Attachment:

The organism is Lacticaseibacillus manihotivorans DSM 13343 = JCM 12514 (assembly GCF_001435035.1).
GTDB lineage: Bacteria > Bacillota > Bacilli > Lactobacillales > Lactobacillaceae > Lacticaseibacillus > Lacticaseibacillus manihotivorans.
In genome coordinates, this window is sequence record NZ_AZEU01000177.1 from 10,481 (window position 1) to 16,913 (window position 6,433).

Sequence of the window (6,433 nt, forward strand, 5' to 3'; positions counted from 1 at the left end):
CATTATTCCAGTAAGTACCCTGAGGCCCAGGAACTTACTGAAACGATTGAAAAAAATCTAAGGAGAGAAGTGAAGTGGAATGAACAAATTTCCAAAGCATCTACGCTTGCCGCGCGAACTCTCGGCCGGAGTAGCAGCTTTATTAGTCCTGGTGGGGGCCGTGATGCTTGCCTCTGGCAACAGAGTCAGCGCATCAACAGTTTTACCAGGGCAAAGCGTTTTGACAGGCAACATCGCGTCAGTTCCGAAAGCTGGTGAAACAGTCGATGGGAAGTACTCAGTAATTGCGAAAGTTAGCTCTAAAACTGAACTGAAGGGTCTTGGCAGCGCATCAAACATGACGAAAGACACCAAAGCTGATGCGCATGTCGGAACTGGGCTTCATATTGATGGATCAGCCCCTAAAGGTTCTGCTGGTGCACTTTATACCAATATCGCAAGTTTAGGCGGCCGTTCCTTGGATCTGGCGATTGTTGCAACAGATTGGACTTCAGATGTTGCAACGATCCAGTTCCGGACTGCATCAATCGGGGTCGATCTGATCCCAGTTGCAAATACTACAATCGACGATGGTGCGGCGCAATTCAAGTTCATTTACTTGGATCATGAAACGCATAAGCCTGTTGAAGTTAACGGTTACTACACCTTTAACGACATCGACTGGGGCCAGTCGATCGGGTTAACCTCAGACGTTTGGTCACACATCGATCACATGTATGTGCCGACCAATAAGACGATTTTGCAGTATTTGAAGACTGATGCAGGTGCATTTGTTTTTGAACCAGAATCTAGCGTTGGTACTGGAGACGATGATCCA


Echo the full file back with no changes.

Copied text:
The organism is Lacticaseibacillus manihotivorans DSM 13343 = JCM 12514 (assembly GCF_001435035.1).
GTDB lineage: Bacteria > Bacillota > Bacilli > Lactobacillales > Lactobacillaceae > Lacticaseibacillus > Lacticaseibacillus manihotivorans.
In genome coordinates, this window is sequence record NZ_AZEU01000177.1 from 10,481 (window position 1) to 16,913 (window position 6,433).

Sequence of the window (6,433 nt, forward strand, 5' to 3'; positions counted from 1 at the left end):
CATTATTCCAGTAAGTACCCTGAGGCCCAGGAACTTACTGAAACGATTGAAAAAAATCTAAGGAGAGAAGTGAAGTGGAATGAACAAATTTCCAAAGCATCTACGCTTGCCGCGCGAACTCTCGGCCGGAGTAGCAGCTTTATTAGTCCTGGTGGGGGCCGTGATGCTTGCCTCTGGCAACAGAGTCAGCGCATCAACAGTTTTACCAGGGCAAAGCGTTTTGACAGGCAACATCGCGTCAGTTCCGAAAGCTGGTGAAACAGTCGATGGGAAGTACTCAGTAATTGCGAAAGTTAGCTCTAAAACTGAACTGAAGGGTCTTGGCAGCGCATCAAACATGACGAAAGACACCAAAGCTGATGCGCATGTCGGAACTGGGCTTCATATTGATGGATCAGCCCCTAAAGGTTCTGCTGGTGCACTTTATACCAATATCGCAAGTTTAGGCGGCCGTTCCTTGGATCTGGCGATTGTTGCAACAGATTGGACTTCAGATGTTGCAACGATCCAGTTCCGGACTGCATCAATCGGGGTCGATCTGATCCCAGTTGCAAATACTACAATCGACGATGGTGCGGCGCAATTCAAGTTCATTTACTTGGATCATGAAACGCATAAGCCTGTTGAAGTTAACGGTTACTACACCTTTAACGACATCGACTGGGGCCAGTCGATCGGGTTAACCTCAGACGTTTGGTCACACATCGATCACATGTATGTGCCGACCAATAAGACGATTTTGCAGTATTTGAAGACTGATGCAGGTGCATTTGTTTTTGAACCAGAATCTAGCGTTGGTACTGGAGACGATGATCCA